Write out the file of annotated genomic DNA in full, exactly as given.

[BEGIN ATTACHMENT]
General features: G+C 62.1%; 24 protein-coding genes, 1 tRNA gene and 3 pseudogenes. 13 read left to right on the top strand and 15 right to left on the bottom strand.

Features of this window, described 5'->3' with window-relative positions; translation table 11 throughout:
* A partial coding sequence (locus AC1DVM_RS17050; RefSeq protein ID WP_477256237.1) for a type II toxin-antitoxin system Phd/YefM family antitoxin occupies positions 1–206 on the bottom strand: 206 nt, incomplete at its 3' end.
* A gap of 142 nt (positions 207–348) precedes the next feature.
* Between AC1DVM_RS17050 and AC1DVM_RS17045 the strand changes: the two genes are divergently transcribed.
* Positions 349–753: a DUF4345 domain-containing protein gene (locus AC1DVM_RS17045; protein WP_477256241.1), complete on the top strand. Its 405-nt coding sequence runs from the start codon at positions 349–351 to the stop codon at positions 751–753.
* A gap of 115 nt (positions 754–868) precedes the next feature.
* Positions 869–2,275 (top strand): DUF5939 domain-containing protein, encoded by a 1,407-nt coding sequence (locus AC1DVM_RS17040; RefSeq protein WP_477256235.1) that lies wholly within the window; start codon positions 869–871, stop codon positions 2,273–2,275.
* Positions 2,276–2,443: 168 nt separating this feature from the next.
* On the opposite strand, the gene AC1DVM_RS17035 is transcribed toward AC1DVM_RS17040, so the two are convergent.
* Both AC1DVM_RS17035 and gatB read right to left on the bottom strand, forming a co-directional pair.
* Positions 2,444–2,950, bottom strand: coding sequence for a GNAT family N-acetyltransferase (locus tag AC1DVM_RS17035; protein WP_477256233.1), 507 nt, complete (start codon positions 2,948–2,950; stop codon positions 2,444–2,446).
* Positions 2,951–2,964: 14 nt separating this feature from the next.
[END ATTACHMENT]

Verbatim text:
General features: G+C 62.1%; 24 protein-coding genes, 1 tRNA gene and 3 pseudogenes. 13 read left to right on the top strand and 15 right to left on the bottom strand.

Features of this window, described 5'->3' with window-relative positions; translation table 11 throughout:
* A partial coding sequence (locus AC1DVM_RS17050; RefSeq protein ID WP_477256237.1) for a type II toxin-antitoxin system Phd/YefM family antitoxin occupies positions 1–206 on the bottom strand: 206 nt, incomplete at its 3' end.
* A gap of 142 nt (positions 207–348) precedes the next feature.
* Between AC1DVM_RS17050 and AC1DVM_RS17045 the strand changes: the two genes are divergently transcribed.
* Positions 349–753: a DUF4345 domain-containing protein gene (locus AC1DVM_RS17045; protein WP_477256241.1), complete on the top strand. Its 405-nt coding sequence runs from the start codon at positions 349–351 to the stop codon at positions 751–753.
* A gap of 115 nt (positions 754–868) precedes the next feature.
* Positions 869–2,275 (top strand): DUF5939 domain-containing protein, encoded by a 1,407-nt coding sequence (locus AC1DVM_RS17040; RefSeq protein WP_477256235.1) that lies wholly within the window; start codon positions 869–871, stop codon positions 2,273–2,275.
* Positions 2,276–2,443: 168 nt separating this feature from the next.
* On the opposite strand, the gene AC1DVM_RS17035 is transcribed toward AC1DVM_RS17040, so the two are convergent.
* Both AC1DVM_RS17035 and gatB read right to left on the bottom strand, forming a co-directional pair.
* Positions 2,444–2,950, bottom strand: coding sequence for a GNAT family N-acetyltransferase (locus tag AC1DVM_RS17035; protein WP_477256233.1), 507 nt, complete (start codon positions 2,948–2,950; stop codon positions 2,444–2,446).
* Positions 2,951–2,964: 14 nt separating this feature from the next.